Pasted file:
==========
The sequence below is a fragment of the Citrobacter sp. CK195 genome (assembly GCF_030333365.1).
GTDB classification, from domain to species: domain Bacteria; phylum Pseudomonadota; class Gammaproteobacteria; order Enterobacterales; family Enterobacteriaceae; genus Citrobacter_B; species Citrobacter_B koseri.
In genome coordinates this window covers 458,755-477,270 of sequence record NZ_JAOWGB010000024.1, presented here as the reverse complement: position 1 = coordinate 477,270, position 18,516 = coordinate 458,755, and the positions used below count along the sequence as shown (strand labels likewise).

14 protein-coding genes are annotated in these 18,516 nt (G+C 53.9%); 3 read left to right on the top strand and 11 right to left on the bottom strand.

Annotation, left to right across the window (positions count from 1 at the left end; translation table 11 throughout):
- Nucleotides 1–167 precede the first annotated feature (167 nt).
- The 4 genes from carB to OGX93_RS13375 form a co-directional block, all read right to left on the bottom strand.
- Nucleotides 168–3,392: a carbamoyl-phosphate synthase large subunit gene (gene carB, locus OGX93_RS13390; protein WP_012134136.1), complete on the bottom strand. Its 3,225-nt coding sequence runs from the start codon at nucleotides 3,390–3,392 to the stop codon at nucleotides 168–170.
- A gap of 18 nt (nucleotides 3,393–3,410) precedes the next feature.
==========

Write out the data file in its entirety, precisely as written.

The sequence below is a fragment of the Citrobacter sp. CK195 genome (assembly GCF_030333365.1).
GTDB classification, from domain to species: domain Bacteria; phylum Pseudomonadota; class Gammaproteobacteria; order Enterobacterales; family Enterobacteriaceae; genus Citrobacter_B; species Citrobacter_B koseri.
In genome coordinates this window covers 458,755-477,270 of sequence record NZ_JAOWGB010000024.1, presented here as the reverse complement: position 1 = coordinate 477,270, position 18,516 = coordinate 458,755, and the positions used below count along the sequence as shown (strand labels likewise).

14 protein-coding genes are annotated in these 18,516 nt (G+C 53.9%); 3 read left to right on the top strand and 11 right to left on the bottom strand.

Annotation, left to right across the window (positions count from 1 at the left end; translation table 11 throughout):
- Nucleotides 1–167 precede the first annotated feature (167 nt).
- The 4 genes from carB to OGX93_RS13375 form a co-directional block, all read right to left on the bottom strand.
- Nucleotides 168–3,392: a carbamoyl-phosphate synthase large subunit gene (gene carB, locus OGX93_RS13390; protein WP_012134136.1), complete on the bottom strand. Its 3,225-nt coding sequence runs from the start codon at nucleotides 3,390–3,392 to the stop codon at nucleotides 168–170.
- A gap of 18 nt (nucleotides 3,393–3,410) precedes the next feature.